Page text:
Friday the 13th solar eclipse visible in Antarctica

A partial solar eclipse, as observed by NASA’s Solar Dynamics Observatory in February 2012.


A solar eclipse is scheduled for Friday the 13th, but most skywatchers will be out of luck without doing a bit of travel.

The truth be told, not many people will see this partial eclipse, thanks to its location: The moon’s shadow will usually fall on the open water of the ocean which lie between Australia and Antarctica — the area where the Indian and Pacific ocean merge. The people who get the chance to see the moon take a small bite out of the sun to live in Australia, in a part of the territory of South Australia and Victoria as well as those who live on the island of Tasmania; watchers in New Zealand, at the southern tip of the South Island and on Stewart Island; and observers are located on a segment of East Antarctica. Hobart, Tasmania, will see about 10 percent of the sun’s diameter obscured, while Melbourne, Australia, sees barely a nick in the sun’s disc, amounting to only 2.5 percent surpassed! (Note that the solar eclipse occurs on Thursday, July 12, EDT, Friday but local time and GMT.)

In fact, the largest eclipse — where only about a third of the sun’s diameter will be eclipsed by the passing new moon — will take place in Antarctica, in the area of Peterson Bank, where an emperor penguin colony exists at this moment (although it is not in the future; the colony’s exact location is constantly changing, by the change of ice conditions). [Eclipse Guide 2018: When, Where And How to See Them]

So, perhaps more penguins than people will witness this eclipse.

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  • Solar eclipse Guide 2018: When, Where And How to See Them

The start of eclipse season #2

We are now in our second eclipse season of 2018. The eclipse seasons are actually less than six months apart, about 19 days, so they continue to fall back that much earlier each year. Last year, periods in which the eclipses can occur fell in February and August of this year, they have shifted to January and February and in July and August. Next year they will have shifted back, so that will come in January and the second in July. Near the end of the year (christmas day), a solar eclipse can squeeze in a third eclipse season.

What is an eclipse season?

It is a span of about a month, in which eclipses are possible on the new and full moon, because the line of the nodes of the moon on the orbit point near enough to the sun. The moon in its orbit is tilted in the direction of the Earth at an angle of slightly more than 5 degrees, and the nodes are the two points where the planes intersect — that is, of the moon goes up or down by the plane that the Earth revolves around the sun is called the ecliptic.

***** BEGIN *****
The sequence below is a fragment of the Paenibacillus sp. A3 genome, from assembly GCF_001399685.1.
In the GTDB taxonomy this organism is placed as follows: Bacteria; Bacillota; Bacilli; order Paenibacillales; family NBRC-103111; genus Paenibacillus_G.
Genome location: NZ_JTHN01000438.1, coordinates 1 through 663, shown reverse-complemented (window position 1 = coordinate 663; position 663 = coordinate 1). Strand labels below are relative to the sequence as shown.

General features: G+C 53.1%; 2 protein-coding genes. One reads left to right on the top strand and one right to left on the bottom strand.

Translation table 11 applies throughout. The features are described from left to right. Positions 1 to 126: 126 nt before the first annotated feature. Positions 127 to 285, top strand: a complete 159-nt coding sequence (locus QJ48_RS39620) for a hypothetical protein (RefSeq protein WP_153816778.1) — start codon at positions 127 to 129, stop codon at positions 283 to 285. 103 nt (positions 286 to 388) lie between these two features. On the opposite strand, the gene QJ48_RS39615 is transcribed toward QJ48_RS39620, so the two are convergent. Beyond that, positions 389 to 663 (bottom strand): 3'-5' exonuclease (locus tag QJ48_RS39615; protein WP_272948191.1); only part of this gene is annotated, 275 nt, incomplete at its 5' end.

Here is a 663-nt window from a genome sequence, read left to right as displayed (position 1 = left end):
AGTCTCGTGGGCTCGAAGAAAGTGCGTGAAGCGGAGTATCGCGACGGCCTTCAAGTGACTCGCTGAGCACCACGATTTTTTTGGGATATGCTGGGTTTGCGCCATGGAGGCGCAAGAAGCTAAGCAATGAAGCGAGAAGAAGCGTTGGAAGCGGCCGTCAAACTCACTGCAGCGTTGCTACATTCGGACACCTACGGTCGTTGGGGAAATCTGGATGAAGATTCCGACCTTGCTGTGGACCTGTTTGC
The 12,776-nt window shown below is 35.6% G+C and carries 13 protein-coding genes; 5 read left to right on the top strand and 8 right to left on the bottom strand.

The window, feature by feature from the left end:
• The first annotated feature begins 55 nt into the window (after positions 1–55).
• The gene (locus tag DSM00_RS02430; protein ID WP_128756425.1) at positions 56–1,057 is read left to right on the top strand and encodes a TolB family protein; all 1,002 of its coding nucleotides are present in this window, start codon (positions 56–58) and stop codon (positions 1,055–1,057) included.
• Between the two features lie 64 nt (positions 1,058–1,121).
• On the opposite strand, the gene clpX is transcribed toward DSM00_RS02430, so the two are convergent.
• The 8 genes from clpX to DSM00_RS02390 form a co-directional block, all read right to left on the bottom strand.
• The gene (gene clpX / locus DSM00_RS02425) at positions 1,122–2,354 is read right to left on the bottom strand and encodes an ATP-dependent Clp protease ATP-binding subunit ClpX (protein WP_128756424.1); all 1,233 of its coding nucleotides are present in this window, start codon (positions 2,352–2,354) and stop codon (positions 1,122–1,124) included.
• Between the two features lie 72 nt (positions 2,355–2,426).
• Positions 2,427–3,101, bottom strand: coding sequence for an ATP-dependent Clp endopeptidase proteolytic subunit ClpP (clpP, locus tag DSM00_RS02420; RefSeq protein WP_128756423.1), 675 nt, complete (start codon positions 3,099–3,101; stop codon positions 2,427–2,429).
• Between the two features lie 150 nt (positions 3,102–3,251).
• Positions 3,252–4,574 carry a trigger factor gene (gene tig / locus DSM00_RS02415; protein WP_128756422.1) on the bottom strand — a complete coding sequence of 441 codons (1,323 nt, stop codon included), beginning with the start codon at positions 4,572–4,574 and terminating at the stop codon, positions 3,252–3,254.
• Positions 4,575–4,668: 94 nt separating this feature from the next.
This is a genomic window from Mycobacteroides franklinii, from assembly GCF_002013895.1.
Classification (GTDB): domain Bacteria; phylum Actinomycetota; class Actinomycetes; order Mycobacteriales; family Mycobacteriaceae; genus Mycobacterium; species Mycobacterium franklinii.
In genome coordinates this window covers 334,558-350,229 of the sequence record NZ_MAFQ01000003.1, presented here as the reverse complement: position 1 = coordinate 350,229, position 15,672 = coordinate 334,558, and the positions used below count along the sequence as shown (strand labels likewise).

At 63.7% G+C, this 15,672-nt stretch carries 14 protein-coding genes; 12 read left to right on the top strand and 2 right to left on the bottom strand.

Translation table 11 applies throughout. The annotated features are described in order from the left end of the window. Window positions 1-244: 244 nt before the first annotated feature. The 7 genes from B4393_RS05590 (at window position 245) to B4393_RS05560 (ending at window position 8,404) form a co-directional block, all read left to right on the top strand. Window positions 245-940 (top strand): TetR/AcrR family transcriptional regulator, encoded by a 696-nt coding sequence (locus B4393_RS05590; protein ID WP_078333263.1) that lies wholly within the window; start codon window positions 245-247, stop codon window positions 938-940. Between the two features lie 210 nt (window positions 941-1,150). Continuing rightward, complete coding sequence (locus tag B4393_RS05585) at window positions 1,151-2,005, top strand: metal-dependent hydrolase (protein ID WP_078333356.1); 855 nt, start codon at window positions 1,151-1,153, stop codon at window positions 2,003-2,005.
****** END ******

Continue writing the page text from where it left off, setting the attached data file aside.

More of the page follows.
The photo of the moon in its orbit as a currency, held on a slope and in the same direction as it is done all the way around the sun. The earth is in the center of the coin, the nodes are the two points on the coin is the edge that is on the same ecliptic plane as the Earth. When the moon is somewhere else on the rim, it is too high or too low to shadow on the Earth.

The middle of this summer eclipse season coincides with a total eclipse of the moon on the 27th of July, and it is so central (the moon will pass almost straight through the middle of Earth’s shadow) that we can have two “marginal” solar eclipses — the first two weeks before the moon is the one and the other solar eclipse comes two weeks after.

A small shadow zone

It is interesting that the moon is also very close to the Earth during these celestial events; lunar perigee occurs just a little more than 5 hours after new moon. This is actually Friday’s solar eclipse covers a much smaller part of the earth’s surface than would otherwise be the case, since the penumbra of the moon’s shadow (the outer shade), in contrast to the umbra, grows wider, the further it is from the moon. Meanwhile, the moon is the umbra, where the great spectacle of a total eclipse would be seen, goes far beyond the Earth, but will miss the planet by more than one-third of the Earth radius for an observer in the Antarctic waters, in which a portion of the shade is 1,400 miles (2200 kilometres) in the air.

In short, so far as eclipses go, this one is very disappointing.”

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